Martin McBride, 2020-09-18

Tags standard curves

Categories polar coordinates

Here is a polar function of constant $\theta$.

$$\theta = 1$$

This function describes a curve where $\theta$ is constant for any value of $r$. In this case the angle is always 1 radian. The curve is the locus all points that are any distance $r$ from the origin in the direction of $\theta$. The curve in a half line, like this:

Notice that the curve is a half line, because in polar coordinates, $r$ cannot be negative.

This animation shows how the curve is plotted as $r$ increases from 0:

In general the function:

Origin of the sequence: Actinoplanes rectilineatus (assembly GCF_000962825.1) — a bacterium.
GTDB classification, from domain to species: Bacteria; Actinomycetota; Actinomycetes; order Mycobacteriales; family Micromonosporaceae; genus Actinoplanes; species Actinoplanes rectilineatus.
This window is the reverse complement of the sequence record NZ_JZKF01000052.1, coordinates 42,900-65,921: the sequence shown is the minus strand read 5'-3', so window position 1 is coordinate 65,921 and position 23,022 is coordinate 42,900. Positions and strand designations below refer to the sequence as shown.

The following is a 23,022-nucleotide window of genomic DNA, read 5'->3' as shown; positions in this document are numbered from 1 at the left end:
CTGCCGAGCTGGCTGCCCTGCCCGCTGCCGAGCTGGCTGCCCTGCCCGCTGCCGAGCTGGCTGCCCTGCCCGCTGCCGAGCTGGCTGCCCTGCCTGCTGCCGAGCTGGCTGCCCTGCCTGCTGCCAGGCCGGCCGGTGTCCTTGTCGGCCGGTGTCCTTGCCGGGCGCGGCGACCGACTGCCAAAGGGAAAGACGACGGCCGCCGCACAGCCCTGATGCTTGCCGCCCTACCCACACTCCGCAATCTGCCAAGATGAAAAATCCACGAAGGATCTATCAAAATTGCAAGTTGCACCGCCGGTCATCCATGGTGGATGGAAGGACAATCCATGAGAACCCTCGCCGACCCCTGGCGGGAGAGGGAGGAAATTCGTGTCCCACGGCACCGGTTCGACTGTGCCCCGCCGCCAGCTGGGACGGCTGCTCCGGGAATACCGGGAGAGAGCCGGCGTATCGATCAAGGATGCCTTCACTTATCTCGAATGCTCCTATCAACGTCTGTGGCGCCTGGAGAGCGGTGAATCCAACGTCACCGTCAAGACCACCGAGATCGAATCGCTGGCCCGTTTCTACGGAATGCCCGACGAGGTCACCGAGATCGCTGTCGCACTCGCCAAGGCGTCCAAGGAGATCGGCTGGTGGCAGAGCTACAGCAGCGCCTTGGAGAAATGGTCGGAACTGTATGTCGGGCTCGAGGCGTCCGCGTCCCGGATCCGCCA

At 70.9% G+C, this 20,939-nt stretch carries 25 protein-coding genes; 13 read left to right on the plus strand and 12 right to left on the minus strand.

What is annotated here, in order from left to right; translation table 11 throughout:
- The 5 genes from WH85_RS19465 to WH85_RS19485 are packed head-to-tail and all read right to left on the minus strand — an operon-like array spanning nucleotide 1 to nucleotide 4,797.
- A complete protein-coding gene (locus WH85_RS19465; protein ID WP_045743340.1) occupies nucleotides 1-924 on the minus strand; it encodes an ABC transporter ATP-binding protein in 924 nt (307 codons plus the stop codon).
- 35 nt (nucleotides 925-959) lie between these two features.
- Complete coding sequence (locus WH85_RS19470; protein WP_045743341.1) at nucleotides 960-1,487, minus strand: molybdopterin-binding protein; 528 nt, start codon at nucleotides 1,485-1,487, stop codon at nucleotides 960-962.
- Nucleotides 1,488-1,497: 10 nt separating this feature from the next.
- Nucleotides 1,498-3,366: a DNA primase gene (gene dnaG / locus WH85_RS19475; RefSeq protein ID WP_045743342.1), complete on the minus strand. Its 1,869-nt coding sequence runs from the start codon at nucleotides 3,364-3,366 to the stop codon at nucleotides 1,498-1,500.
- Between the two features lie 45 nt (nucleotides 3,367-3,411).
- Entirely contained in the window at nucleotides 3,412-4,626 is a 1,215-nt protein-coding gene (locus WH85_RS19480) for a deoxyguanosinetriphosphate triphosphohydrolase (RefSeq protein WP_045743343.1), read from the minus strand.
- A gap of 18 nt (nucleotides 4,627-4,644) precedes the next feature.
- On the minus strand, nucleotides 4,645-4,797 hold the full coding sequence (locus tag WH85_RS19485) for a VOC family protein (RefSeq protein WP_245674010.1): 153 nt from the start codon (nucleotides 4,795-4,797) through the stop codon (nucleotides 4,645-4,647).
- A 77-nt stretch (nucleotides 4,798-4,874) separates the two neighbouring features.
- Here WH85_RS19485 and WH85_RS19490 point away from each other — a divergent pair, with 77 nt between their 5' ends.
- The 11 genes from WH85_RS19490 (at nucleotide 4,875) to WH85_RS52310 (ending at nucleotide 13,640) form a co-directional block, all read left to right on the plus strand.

$$\theta = a$$

where $a$ is a constant between 0 and $2\pi$, describes a half line at an angle $a$, starring at the origin.

Here are the lines created for $n = 1$ (red), $n = 2$ (green), and $n = 4$ (blue):

We can convert the polar equation into a Cartesian equation using the identity:

$$\tan{\theta} = \frac {y}{x}$$

Rearranging this equation gives:

$$y = x \tan{\theta}$$

which is the Cartesian equation for a straight line of gradient $\tan \theta$, passing through the origin. However, the equation in only valid for the quadrant in which $r$ would be positive.

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